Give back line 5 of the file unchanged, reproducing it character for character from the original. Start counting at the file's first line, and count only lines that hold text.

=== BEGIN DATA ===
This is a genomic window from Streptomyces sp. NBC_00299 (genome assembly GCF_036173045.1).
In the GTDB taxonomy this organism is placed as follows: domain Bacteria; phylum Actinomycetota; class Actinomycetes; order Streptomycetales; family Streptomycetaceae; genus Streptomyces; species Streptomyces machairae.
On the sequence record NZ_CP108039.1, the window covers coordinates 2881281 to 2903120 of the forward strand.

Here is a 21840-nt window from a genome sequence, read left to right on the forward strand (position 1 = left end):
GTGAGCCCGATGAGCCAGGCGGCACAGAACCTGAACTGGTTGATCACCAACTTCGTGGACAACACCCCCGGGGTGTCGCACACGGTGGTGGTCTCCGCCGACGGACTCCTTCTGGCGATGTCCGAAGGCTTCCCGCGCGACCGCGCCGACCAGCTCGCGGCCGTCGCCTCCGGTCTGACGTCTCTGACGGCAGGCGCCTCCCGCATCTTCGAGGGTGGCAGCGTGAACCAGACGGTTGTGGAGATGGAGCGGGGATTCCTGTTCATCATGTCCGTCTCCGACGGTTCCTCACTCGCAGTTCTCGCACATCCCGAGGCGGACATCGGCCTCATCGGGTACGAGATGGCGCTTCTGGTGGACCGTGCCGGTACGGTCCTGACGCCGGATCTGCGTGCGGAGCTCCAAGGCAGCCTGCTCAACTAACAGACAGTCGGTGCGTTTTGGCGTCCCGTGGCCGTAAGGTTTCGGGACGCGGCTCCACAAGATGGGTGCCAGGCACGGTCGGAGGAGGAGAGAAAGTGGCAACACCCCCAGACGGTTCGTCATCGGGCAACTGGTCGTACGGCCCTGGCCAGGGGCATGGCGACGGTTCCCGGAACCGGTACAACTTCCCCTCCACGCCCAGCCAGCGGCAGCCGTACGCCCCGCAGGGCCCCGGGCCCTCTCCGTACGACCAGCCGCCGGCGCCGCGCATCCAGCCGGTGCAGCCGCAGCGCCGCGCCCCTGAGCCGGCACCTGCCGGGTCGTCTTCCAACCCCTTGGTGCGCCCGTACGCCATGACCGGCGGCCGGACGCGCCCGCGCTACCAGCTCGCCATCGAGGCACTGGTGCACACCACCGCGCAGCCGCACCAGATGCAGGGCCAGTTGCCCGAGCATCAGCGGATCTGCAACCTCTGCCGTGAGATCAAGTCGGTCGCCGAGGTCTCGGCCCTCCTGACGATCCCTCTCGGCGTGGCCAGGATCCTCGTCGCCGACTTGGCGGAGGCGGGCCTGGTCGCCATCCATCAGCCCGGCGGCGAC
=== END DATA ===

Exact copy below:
GTGAGCCCGATGAGCCAGGCGGCACAGAACCTGAACTGGTTGATCACCAACTTCGTGGACAACACCCCCGGGGTGTCGCACACGGTGGTGGTCTCCGCCGACGGACTCCTTCTGGCGATGTCCGAAGGCTTCCCGCGCGACCGCGCCGACCAGCTCGCGGCCGTCGCCTCCGGTCTGACGTCTCTGACGGCAGGCGCCTCCCGCATCTTCGAGGGTGGCAGCGTGAACCAGACGGTTGTGGAGATGGAGCGGGGATTCCTGTTCATCATGTCCGTCTCCGACGGTTCCTCACTCGCAGTTCTCGCACATCCCGAGGCGGACATCGGCCTCATCGGGTACGAGATGGCGCTTCTGGTGGACCGTGCCGGTACGGTCCTGACGCCGGATCTGCGTGCGGAGCTCCAAGGCAGCCTGCTCAACTAACAGACAGTCGGTGCGTTTTGGCGTCCCGTGGCCGTAAGGTTTCGGGACGCGGCTCCACAAGATGGGTGCCAGGCACGGTCGGAGGAGGAGAGAAAGTGGCAACACCCCCAGACGGTTCGTCATCGGGCAACTGGTCGTACGGCCCTGGCCAGGGGCATGGCGACGGTTCCCGGAACCGGTACAACTTCCCCTCCACGCCCAGCCAGCGGCAGCCGTACGCCCCGCAGGGCCCCGGGCCCTCTCCGTACGACCAGCCGCCGGCGCCGCGCATCCAGCCGGTGCAGCCGCAGCGCCGCGCCCCTGAGCCGGCACCTGCCGGGTCGTCTTCCAACCCCTTGGTGCGCCCGTACGCCATGACCGGCGGCCGGACGCGCCCGCGCTACCAGCTCGCCATCGAGGCACTGGTGCACACCACCGCGCAGCCGCACCAGATGCAGGGCCAGTTGCCCGAGCATCAGCGGATCTGCAACCTCTGCCGTGAGATCAAGTCGGTCGCCGAGGTCTCGGCCCTCCTGACGATCCCTCTCGGCGTGGCCAGGATCCTCGTCGCCGACTTGGCGGAGGCGGGCCTGGTCGCCATCCATCAGCCCGGCGGCGAC